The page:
UPDATED: November 24, 2019
In this portion, Bilhah, maid to Rachel, bears Dan and Naphtali, while Zilpah, maid to Leah, bears Gad and Asher. As when Sarah arranged for Abraham to father a child with her maid Hagar (Genesis/Breishit 16:2), the product of such a union was considered a child of the master-woman/wife rather than of the maid who conceived, carried, bore and nursed the baby.
In recent decades, Sarah, Rebecca, Rachel and Leah have been added, in a number of non-Orthodox prayerbooks, to the first blessing of the Amidah — the central prayer of the Jewish liturgy — after Abraham, Isaac and Jacob. Bilhah and Zilpah did not join the list of “Matriarchs,” however, in the official prayerooks of the Conservative, Reform or Reconstructionist movements.
Jews continue to question the place of Bilhah and Zilpah in this list. Not including them gives “tacit approval to the idea that woman is property,” goes one argument. Recognizing these women as Matriachs, according to others, would do honor to the many couples — including gays and lesbians — for whom full-status marriage has not been an option. On the other hand, it is argued that it is inappropriate to include women who were not active partners with in the covenant and prophets in their own right in “the ancestors” blessing of the Amidah.
Here, for example, is question and response on this topic from the CCAR (Central Conference of American Rabbis) as the Union for Reform Judaism was preparing its 2007 Mishkan T’fillah prayerbook. Similar issues were discussed as the Reform movement in the United Kingdom prepared its 2008 Seder Ha-T’fillot prayerbook (link no longer available).
Mishkan T’fillah was eventually published without Bilhah and Zilpah; I believe this is also the case with Seder Ha-T’fillot, but I have not seen the latter myself. On the other hand, Siddur B’chol L’vav’cha, which arrived earlier [in 2009], does include these mothers (congregational and ordering information). Siddur Sha’ar Zahav also provides more alternatives for the Amidah “ancestors” blessing.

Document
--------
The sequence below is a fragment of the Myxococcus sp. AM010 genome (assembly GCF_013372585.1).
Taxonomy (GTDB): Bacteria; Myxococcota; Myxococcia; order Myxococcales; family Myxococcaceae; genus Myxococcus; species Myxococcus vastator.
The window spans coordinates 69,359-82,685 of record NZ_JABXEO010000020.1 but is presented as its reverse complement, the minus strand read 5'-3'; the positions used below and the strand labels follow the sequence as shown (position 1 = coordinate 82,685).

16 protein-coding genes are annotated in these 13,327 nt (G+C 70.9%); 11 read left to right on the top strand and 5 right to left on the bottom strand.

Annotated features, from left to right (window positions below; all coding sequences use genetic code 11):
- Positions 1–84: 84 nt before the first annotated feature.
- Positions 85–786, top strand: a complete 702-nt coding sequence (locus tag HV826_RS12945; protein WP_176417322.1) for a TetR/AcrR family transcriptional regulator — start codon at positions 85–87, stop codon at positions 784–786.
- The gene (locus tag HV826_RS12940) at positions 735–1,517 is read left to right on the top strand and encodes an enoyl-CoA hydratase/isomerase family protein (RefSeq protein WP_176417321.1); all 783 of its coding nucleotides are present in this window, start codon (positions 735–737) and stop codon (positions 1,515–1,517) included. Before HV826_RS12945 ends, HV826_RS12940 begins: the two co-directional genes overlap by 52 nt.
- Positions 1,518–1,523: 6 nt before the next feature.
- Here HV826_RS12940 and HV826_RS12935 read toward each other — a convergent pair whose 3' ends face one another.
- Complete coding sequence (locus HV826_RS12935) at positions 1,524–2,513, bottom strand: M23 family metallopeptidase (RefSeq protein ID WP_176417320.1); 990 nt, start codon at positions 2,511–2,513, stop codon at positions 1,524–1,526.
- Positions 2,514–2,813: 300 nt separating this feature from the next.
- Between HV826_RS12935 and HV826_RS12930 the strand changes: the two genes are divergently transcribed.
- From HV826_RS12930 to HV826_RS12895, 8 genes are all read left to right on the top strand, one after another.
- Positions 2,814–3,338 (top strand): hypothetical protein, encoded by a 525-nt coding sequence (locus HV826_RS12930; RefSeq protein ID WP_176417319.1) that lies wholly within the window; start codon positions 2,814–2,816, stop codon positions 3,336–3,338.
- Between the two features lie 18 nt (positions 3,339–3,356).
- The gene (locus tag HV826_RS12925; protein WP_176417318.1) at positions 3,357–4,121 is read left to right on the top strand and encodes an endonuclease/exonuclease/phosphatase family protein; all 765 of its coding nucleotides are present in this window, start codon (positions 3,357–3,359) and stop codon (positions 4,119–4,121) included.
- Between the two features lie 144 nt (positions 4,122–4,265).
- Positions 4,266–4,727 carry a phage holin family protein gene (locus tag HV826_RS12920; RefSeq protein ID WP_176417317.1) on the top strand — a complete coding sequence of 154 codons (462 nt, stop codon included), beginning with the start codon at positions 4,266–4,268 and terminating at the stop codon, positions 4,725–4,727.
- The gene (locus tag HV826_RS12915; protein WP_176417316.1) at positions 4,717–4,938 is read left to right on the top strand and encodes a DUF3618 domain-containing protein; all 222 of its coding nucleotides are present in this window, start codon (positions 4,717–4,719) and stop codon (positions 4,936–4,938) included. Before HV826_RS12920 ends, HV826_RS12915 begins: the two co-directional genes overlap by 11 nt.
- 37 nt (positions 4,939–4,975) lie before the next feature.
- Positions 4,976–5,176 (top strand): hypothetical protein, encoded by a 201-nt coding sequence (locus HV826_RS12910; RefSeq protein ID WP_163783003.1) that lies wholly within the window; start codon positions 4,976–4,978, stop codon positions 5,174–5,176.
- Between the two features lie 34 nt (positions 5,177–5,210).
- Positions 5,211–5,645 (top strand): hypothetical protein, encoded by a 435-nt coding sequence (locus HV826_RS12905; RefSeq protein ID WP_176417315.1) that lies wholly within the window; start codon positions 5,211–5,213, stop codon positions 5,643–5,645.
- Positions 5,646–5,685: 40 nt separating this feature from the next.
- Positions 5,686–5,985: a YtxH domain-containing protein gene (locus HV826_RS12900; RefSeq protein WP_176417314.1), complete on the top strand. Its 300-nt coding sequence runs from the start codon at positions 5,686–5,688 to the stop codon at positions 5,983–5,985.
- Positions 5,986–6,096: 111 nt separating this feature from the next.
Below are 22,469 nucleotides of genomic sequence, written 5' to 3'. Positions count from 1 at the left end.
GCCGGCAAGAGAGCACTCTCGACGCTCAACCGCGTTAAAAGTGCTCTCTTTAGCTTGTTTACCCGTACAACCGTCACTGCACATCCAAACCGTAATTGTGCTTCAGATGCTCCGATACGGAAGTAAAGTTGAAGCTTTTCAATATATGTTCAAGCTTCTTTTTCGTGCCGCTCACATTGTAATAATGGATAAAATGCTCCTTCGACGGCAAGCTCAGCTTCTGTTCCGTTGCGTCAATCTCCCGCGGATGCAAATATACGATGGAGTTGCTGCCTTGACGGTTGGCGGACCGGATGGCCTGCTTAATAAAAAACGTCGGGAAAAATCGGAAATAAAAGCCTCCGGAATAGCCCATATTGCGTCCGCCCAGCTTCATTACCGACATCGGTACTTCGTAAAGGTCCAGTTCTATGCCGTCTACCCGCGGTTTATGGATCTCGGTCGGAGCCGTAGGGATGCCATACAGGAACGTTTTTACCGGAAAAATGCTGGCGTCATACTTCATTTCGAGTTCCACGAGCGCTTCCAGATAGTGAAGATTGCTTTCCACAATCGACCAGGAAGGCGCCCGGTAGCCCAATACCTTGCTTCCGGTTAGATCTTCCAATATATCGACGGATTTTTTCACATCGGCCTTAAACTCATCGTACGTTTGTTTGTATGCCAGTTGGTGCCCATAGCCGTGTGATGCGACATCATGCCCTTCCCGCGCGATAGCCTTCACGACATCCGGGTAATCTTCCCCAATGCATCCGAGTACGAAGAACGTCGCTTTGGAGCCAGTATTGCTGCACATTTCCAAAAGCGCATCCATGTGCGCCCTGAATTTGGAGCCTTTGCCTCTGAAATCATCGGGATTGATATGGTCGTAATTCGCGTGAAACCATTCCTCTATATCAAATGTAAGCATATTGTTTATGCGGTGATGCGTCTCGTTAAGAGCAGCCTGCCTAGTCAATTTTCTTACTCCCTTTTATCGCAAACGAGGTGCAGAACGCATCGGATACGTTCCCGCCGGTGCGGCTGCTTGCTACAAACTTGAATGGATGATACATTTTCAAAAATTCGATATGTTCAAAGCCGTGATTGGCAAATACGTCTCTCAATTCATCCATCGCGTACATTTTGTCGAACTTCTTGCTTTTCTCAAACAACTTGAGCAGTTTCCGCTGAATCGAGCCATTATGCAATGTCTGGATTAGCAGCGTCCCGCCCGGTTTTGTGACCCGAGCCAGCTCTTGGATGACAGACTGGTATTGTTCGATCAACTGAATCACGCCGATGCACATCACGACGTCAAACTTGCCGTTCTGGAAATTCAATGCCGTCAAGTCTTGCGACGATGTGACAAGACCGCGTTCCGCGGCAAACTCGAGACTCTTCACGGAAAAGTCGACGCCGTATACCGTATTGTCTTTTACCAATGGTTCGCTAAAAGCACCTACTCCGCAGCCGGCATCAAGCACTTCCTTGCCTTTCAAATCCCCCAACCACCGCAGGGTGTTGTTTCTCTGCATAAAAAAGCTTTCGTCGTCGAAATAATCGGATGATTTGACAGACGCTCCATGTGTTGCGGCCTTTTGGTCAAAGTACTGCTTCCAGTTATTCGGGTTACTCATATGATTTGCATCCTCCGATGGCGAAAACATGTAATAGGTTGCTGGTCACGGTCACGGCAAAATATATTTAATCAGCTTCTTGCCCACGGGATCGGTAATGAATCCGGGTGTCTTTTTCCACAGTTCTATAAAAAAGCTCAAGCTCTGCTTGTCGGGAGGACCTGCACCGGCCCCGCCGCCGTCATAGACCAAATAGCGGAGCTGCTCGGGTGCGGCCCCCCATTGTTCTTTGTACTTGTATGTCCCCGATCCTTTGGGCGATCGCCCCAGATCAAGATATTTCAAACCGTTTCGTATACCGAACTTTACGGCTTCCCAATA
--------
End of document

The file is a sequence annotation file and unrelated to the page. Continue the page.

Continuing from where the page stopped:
The Jewish Women’s Archive includes an article on the maids’ place in Jewish prayer.
See also Torat Bilhah: The Torah of a Disposable Woman by Wil Gafney, who argues for including Hagar as well.
The website “Evolve: Groundbreaking Jewish Conversations” includes thoughts from David Mosenkis on “Why I include Bilhah and Zilpah in the Imahot.” After reading earlier this year (2019), I added my own comment:
For several years, I included Bilhah and Zilpah as imahot for the reasons described above. Eventually, though, I worried that I was, in my attempt at inclusion, erasing them in the same way that decades of attempts at “color-blind” society effectively erased the differences in realities around color in this country. The attempt at equalizing Bilhah and Zilpah, by including them along with Sarah and Rachel and Leah in the Amidah, can have the effect of flattening out the women’s experiences, so that the subservience of the two is discounted. Now, in the individual Amidah, I pause and leave a space for acknowledging a wider, more varied group of ancestors, who contributed in some way to my standing before God at that moment. Have not really figured out how to succinctly express this when leading….Cantor Sue Roemer, z”l, used to hum a blank, so to speak, after listing the seven: “Elohei hmm-hmm, Elohei hmm-hmm.”
See Source Materials for full siddur citations.
The “Opening the Book” series was originally presented in cooperation with the independent, cross-community Jewish Study Center and with Kol Isha, an open group that for many years pursued spirituality from a woman’s perspective at Temple Micah (Reform). “A Song Every Day” is an independent blog, however, and all views, mistakes, etc. are the author’s.